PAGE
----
I don’t think I even attempted this challenge as it was too “dangerous” and I must be risk adverse. The muse was hiding out so am doubly impressed with all of you. Congrats again. ~nan
Oh yeah, I was all too caught up in my job with the board of elections…that was danger enough.
Maybe you’ll write that some day.
We don’t all have to be in every event. Thank you for being in the stands and encouraging those who rode this one.
Nan, I hope you survived the board of election! Thank you!
I’m certainly risk averse, but definitely feels less dangerous in fiction than in real life.
Well, one can try all sorts of things in one’s writing without leaving the chair. But this writing thing has felt like a risky venture. But like motorcycling, it gets less stressful with practice. Almost getting run off the road doesn’t get the heart racing like it used to, you just swerve and keep on.
Congrats to all the winners and thanks to the judges … Jules you rocked!
She rocks and never rolls over.
lol good one 🙂
Jules knows how to rock! Thanks, Kate.
She most certainly does .. loved her entries in other categories too, she has truckloads of talent!
Wow – Nice
That’s a good sound, TN!
Congratulations everyone! This was a tough challenge. Well done to the winners! <3
Like writing and dancing all at once! Thanks, Colleen!
Congratulations to all the winners and mentions. What a Rodeo year!! Great job, Charli. I hope to be riding around next year! <3
Miriam, I hope to see you back in the saddle for next Rodeo and riding at the Ranch when it’s not as dangerous. 🙂 Hope everything is going well with your book publish!
If I have a book next year, I’ll try not to publish it too close to your Rodeo time. I’ll spend next week in Portland seeing my granddaughter, come home for a week, then we all go to Hong Kong and Japan for almost 3 weeks for my nephew’s wedding and visit my daughter and s-i-l’s school friends working in Japan. I’ll be back to the flash in February. Will do more promotion of the book when I come back. 🙂 🙂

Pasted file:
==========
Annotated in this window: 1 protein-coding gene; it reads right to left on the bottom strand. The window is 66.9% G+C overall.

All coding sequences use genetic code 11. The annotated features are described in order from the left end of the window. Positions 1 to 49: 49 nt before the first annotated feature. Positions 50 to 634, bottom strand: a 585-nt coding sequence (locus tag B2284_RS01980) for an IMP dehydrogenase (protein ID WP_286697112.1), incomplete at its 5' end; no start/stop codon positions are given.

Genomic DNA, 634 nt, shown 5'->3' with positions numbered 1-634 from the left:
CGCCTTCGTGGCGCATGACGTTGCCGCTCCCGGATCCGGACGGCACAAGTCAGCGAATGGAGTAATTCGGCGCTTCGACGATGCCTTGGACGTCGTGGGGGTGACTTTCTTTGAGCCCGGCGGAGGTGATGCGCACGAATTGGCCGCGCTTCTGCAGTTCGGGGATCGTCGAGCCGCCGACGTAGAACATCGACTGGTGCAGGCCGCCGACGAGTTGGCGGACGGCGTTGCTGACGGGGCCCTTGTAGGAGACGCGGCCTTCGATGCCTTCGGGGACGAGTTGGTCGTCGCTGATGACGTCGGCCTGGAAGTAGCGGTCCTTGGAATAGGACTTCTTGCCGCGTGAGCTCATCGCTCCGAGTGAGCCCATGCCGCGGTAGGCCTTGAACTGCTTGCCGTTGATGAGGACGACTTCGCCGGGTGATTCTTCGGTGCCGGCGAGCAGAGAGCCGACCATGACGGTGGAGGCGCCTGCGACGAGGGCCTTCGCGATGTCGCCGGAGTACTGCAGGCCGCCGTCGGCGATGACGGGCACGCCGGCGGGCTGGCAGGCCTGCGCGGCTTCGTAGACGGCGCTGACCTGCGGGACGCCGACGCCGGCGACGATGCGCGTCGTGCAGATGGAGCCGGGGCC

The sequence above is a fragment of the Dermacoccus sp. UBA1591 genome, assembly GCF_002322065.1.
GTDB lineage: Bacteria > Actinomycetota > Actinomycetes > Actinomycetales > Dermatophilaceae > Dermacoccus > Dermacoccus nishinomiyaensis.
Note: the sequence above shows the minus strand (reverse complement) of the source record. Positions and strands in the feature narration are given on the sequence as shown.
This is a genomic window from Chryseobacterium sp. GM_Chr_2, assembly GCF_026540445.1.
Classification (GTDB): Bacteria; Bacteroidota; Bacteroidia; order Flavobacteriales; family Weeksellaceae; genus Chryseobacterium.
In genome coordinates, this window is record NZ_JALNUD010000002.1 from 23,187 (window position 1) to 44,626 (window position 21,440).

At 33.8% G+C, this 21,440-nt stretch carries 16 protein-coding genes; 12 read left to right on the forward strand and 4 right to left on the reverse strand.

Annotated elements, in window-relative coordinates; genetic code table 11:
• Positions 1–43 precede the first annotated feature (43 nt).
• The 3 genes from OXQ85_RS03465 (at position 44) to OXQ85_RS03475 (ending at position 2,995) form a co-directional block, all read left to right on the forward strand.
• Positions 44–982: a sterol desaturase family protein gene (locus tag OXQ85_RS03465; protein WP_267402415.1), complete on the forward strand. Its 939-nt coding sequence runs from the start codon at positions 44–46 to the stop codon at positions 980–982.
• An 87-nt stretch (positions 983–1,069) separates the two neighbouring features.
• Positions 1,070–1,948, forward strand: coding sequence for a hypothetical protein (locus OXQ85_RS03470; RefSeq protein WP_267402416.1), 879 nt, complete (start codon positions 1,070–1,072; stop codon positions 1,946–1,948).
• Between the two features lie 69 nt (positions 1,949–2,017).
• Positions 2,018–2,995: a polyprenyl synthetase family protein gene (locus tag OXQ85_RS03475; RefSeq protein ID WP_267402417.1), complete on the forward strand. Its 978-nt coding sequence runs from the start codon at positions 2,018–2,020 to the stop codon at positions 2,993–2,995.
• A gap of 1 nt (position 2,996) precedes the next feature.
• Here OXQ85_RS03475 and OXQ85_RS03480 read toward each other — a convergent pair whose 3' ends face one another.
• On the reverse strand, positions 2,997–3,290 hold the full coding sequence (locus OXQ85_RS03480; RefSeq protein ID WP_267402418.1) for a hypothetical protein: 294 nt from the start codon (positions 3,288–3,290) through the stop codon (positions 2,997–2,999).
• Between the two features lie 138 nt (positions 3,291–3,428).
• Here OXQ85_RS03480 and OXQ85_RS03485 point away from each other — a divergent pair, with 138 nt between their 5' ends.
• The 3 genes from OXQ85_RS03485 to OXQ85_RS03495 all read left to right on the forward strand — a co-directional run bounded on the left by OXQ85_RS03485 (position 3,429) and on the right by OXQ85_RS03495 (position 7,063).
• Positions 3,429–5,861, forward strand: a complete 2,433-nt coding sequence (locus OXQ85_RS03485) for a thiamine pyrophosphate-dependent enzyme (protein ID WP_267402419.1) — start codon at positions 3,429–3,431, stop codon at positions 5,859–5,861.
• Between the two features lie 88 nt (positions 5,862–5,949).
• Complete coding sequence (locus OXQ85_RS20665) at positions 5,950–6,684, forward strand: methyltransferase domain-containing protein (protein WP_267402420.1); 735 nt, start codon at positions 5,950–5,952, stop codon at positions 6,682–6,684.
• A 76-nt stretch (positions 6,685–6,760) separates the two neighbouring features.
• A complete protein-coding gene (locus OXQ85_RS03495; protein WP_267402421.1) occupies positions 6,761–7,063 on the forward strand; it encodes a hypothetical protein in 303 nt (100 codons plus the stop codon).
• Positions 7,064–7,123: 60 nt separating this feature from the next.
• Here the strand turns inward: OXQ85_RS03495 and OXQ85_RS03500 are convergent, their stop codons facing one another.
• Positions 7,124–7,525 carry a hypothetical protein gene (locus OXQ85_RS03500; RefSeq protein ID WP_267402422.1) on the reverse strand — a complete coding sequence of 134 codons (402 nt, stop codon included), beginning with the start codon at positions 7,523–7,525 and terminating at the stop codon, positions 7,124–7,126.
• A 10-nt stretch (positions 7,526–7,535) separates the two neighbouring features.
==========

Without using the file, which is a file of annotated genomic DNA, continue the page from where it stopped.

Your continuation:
Congratulations to all the winners, and to all the participants, in all the TUFF & 99-word FF Rodeos!
And thank you, Charli, and all the judges, for your enthusiasm, your time and hard work.
I’m glad I participated – scary to begin with, but in the end, great fun!
Thank you, Saifun! I hope that as scary as contests can be, the entering gets easier, more familiar, and always fun to take on a challenge.
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Reblogged this on ShiftnShake and commented:
The results for Rodeo #5: Sound and Fury are in. Charli Mills is wrapping up another fun and successful Flash Fiction Rodeo at Carrot Ranch. Hop over and see all the stories from all the events.
D. you did a fine job leading a merry bull dance across the Rodeo arena. You and your judges were dance partners to the writers. Thank you for the time, thought and sound-scaping that went into the Sound and Fury.
These are all amazing pieces. Congratulations all round.
Congratulations to Jules for a fabulous story and winning first place. Congratulations to Anne for second and Ritu for third place. Such great stories. Also congratulations to Sascha, Jules and Susan for their Honourable mentions. Fabulous contest D. with many fearless writers. You and your judges did well to choose the winners. I appreciate the insightful and helpful feedback. Thanks, Charli, for a fabulous rodeo. What a variety of contests and stories. You show how to make literary arts accessible.
Norah, you are a gracious and important part of that accessibility. Thank you for all you’ve done to make the Ranch and Rodeo reach out to writers.
Thank you, Charli. I do what I can.
Reblogged this on Norah Colvin and commented:
The results of the Carrot Ranch Rodeo Contest #5 The Sound and the Fury have been announced. What fabulous stories. Ride on over to the Ranch to read the winners, the Honourable Mentions and all the entries. Great writing everyone!
[…] href=” https://carrotranch.com/2018/12/14/rodeo-5-sound-and-fury-winners/ “><strong> Carrot Ranch: Sound and […]
Reblogged this on Loleta Abi.
Thank you for sharing, Traci!
You’re welcome, Charli!
[…] via Rodeo #5: Sound and Fury Winners […]
Congratulations to all! 🙂
101 and more apologies to all here. I so much appreciated being selected for honorable mention and I’m afraid I knew that the last line ruined the story, but that was on me for not writing a story until I was down to the wire and then semi-freaking (okay totally freaking). However, I so much wanted to respond earlier, but things got in the way. Thanks to D. Avery and all the rest of the judges and everyone here. It was quite a rodeo for me. I learned a lot and practicing writing is never a bad thing. And again, thanks to everyone involved and I’m so very sorry (again) for this late response.
Hey Sascha! No apologies needed. You know, it’s interesting how we think a line or phrasing ruins our story, but the reader sees it differently. It was a flash fiction worthy of its honorable mention!
Thank you. The community you’ve built is so supportive. I am so happy to have found it.
A little haven for us all as we write. Thanks for being here!